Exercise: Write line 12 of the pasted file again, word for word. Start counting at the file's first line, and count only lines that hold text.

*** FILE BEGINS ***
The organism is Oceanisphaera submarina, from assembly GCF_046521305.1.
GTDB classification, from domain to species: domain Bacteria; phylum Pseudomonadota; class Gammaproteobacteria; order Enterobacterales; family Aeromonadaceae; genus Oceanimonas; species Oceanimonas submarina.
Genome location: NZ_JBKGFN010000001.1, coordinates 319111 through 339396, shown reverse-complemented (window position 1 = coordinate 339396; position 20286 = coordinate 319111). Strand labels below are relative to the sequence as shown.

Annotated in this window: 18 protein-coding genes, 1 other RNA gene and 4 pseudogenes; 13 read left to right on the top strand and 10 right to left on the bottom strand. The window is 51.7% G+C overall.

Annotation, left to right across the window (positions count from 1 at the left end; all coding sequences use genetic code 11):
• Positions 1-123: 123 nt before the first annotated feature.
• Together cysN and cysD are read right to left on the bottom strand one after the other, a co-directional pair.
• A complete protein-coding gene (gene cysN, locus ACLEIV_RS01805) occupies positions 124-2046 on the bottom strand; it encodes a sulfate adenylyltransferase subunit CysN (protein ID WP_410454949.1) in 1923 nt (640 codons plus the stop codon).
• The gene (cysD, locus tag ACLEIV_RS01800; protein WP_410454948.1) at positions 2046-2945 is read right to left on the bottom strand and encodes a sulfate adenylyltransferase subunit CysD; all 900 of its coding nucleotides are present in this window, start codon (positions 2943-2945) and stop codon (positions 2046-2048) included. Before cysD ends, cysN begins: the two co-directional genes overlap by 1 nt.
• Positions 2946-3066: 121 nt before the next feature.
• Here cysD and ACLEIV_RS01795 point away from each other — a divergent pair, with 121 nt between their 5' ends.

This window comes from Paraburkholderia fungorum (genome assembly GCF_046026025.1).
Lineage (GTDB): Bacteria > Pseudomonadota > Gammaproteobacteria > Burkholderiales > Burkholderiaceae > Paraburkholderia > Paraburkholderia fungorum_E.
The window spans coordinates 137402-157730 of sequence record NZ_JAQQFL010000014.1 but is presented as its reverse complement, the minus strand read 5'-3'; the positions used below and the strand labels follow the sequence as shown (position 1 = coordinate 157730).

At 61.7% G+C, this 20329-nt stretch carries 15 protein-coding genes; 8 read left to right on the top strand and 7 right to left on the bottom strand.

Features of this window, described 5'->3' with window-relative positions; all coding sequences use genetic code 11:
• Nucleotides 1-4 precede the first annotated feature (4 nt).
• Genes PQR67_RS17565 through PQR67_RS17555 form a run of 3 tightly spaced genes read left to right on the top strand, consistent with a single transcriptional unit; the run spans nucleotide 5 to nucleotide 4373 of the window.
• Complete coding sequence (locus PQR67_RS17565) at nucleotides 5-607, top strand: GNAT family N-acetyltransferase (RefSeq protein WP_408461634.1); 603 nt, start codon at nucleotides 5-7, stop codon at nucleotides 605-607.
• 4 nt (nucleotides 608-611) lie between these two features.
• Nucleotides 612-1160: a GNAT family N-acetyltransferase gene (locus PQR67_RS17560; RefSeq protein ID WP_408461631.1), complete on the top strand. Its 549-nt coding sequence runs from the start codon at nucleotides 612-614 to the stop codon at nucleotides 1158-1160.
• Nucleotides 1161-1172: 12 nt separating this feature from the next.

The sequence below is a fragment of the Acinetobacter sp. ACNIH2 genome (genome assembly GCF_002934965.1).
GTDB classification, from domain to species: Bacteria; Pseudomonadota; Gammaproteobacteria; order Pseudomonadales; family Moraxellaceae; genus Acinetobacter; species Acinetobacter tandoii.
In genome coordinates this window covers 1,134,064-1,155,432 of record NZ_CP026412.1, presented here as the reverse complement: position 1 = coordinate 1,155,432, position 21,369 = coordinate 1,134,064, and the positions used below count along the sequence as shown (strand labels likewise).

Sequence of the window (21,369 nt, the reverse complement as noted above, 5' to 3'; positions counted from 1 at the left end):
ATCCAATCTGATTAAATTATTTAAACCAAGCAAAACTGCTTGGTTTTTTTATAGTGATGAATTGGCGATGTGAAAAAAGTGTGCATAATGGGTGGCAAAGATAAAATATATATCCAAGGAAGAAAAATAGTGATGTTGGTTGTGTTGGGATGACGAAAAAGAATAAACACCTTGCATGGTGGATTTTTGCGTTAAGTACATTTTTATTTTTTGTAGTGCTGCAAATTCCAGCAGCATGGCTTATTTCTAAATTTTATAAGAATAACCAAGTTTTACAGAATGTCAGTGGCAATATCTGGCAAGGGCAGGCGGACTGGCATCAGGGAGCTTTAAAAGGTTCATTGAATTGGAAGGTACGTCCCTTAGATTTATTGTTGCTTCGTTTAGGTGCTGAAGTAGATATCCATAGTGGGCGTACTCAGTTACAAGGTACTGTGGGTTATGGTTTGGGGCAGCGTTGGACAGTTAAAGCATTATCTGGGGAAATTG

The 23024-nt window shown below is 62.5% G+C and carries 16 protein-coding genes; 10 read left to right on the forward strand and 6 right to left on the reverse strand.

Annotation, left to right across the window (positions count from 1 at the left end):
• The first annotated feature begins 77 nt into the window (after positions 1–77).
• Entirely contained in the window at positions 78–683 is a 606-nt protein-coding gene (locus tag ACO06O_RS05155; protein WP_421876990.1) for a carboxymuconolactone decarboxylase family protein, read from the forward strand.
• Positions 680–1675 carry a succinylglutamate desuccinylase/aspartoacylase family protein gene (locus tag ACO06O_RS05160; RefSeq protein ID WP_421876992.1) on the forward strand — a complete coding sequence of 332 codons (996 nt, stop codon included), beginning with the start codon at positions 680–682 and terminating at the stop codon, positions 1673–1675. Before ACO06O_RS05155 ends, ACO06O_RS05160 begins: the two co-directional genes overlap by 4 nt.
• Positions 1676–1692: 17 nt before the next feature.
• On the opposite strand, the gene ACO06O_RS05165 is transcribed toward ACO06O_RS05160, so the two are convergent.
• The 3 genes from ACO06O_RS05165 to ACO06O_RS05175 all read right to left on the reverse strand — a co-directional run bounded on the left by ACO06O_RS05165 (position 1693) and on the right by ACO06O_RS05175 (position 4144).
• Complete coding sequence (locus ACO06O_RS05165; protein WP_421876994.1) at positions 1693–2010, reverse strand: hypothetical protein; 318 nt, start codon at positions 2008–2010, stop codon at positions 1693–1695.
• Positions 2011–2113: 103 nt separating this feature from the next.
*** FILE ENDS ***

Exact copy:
This window comes from Paraburkholderia fungorum (genome assembly GCF_046026025.1).